A shaky story starts to look worse

A SHAKY STORY STARTS TO LOOK WORSE…. The rationale for Sarah Palin’s resignation has never made sense, but it seems even less clear now.

One of the few specific points the governor has raised deals with “frivolous” ethics violations filed by her political enemies. Here’s what she said in her announcement speech on Friday:

“Political operatives descended on Alaska last August, digging for dirt. The ethics law I championed became their weapon of choice. Over the past nine months I’ve been accused of all sorts of frivolous ethics violations….

“The state has wasted thousands of hours of your time and shelled out some two million of your dollars to respond to ‘opposition research’ — that’s money not going to fund teachers or troopers or safer roads…. Todd and I are looking at more than half a million dollars in legal bills in order to set the record straight. And what about the people who offer up these silly accusations? It doesn’t cost them a dime so they’re not going to stop draining public resources — spending other peoples’ money in their game.

“It’s pretty insane — my staff and I spend most of our day dealing with this instead of progressing our state now.”

Some of this may sound vaguely plausible. A constant stream of ethics charges may very well prove to be distracting and cumbersome. It’s not a compelling reason to quit and walk away from one’s responsibilities to a state, but it’s not inconceivable.

But there’s new evidence to suggest the argument is just factually wrong. Greg Sargent reported that the governor’s own office conceded yesterday that money used to respond to the ethics charges are part of fixed costs that would have gone to the same lawyers, whether the charges were filed or not. The funds wouldn’t have gone to schools, police, or transportation, as Palin claimed. The $1.9 million “was arrived at by adding up attorney hours spent on fending off complaints — based on the fixed salaries of lawyers in the governor’s office and the Department of Law. The money would have gone to the lawyers no matter what they were doing.”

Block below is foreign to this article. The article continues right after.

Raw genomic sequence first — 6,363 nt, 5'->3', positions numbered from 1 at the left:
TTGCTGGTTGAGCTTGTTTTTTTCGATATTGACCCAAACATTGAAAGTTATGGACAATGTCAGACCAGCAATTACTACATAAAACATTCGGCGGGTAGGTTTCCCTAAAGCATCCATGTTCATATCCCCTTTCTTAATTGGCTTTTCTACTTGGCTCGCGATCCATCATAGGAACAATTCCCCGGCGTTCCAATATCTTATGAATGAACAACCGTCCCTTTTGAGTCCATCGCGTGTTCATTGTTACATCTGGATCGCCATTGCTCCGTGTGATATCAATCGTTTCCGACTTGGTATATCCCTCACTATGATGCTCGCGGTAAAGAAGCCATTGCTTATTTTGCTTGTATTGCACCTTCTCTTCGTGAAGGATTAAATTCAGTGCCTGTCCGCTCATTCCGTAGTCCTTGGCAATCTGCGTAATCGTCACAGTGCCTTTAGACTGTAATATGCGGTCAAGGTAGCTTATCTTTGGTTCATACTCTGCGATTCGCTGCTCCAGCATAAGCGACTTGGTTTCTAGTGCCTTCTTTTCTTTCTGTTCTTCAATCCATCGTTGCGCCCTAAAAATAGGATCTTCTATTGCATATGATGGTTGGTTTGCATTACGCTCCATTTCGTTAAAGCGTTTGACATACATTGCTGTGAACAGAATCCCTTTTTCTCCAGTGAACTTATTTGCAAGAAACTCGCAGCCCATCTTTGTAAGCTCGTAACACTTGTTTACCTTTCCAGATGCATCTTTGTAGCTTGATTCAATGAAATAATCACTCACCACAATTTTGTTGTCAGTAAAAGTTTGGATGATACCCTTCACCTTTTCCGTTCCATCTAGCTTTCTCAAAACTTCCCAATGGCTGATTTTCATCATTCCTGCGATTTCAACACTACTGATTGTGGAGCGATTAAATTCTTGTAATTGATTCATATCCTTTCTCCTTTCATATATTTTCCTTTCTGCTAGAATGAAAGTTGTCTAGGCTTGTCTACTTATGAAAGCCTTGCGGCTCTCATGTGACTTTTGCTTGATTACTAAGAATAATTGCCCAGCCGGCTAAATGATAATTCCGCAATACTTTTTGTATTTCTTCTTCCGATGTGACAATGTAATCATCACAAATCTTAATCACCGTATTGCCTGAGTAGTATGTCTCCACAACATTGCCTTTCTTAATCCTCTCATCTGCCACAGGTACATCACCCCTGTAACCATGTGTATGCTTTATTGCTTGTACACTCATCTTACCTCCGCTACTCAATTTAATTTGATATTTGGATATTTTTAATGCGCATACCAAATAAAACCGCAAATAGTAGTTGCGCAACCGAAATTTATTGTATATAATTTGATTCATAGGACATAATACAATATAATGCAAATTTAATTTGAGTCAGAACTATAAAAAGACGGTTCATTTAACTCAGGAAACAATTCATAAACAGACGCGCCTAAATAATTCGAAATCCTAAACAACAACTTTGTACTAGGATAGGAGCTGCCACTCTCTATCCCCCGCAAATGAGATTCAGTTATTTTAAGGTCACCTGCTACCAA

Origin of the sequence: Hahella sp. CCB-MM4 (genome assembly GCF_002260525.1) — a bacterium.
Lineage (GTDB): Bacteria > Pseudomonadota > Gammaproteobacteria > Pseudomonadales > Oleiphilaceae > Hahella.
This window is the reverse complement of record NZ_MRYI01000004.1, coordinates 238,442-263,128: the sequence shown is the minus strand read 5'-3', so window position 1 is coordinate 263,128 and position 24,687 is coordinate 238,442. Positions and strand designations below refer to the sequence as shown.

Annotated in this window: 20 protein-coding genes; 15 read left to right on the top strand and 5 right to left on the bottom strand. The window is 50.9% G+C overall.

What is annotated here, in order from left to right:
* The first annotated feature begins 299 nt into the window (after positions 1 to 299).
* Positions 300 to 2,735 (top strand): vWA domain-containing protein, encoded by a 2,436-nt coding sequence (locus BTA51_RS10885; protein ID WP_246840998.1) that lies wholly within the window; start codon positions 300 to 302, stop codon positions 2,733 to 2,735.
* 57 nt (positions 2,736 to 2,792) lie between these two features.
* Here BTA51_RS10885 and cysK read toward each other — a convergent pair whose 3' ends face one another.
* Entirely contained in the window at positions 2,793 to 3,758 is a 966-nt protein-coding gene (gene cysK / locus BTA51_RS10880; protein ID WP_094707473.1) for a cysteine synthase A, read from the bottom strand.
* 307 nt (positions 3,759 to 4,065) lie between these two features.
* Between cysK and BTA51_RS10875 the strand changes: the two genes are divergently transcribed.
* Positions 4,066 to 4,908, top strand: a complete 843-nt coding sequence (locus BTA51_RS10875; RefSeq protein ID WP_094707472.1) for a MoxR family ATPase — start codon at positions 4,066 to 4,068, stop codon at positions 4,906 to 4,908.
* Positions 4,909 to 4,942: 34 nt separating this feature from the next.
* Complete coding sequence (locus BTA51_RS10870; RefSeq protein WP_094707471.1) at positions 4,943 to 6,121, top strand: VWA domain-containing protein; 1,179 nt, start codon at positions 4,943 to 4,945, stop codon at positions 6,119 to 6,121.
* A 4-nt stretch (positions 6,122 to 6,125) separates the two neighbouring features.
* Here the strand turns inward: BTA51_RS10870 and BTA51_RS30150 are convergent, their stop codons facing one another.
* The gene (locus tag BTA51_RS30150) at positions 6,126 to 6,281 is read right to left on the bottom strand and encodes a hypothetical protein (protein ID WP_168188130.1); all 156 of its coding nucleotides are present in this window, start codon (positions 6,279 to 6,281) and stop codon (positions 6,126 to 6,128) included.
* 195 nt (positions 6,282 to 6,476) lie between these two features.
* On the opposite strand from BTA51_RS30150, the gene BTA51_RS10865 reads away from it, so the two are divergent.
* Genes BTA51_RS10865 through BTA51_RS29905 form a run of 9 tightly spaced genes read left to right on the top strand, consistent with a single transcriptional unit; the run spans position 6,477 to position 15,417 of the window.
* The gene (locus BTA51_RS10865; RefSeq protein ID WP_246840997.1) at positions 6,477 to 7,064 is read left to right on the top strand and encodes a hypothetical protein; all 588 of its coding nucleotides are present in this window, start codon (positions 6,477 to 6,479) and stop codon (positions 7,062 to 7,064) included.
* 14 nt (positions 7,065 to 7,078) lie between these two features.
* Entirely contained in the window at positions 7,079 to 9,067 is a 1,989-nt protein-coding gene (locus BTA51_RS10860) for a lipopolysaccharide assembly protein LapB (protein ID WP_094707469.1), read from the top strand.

What’s more, Palin is currently only facing three pending complaints — hardly the kind of burden that should take up “most” of a governor’s staff’s time.

And there’s something else that’s been bugging me about the official explanation. For years, the Alaska Republican establishment was deeply involved in widespread corruption. According to Palin’s version of events, when she took office, she championed a major overhaul of the state’s ethics laws. To hear Palin tell it, her opponents are now using her own achievement against her — exploiting the law to waste taxpayer money, bankrupt the state’s governor, and paralyze state government.

Doesn’t that suggest there’s something wrong with the new ethics laws? If the measures were written in such a way as to make it easy and cost-free for anyone to cripple the state’s political process, then don’t the reform laws need reforming? Indeed, even putting Palin aside, won’t all future Alaskan governors have to deal with the same problem?

It sounds like Palin has firsthand experience in identifying the flaws in her own law. If she weren’t quitting, and letting her own flawed ethics rules force her from office, maybe she could work on improving the system and helping the state.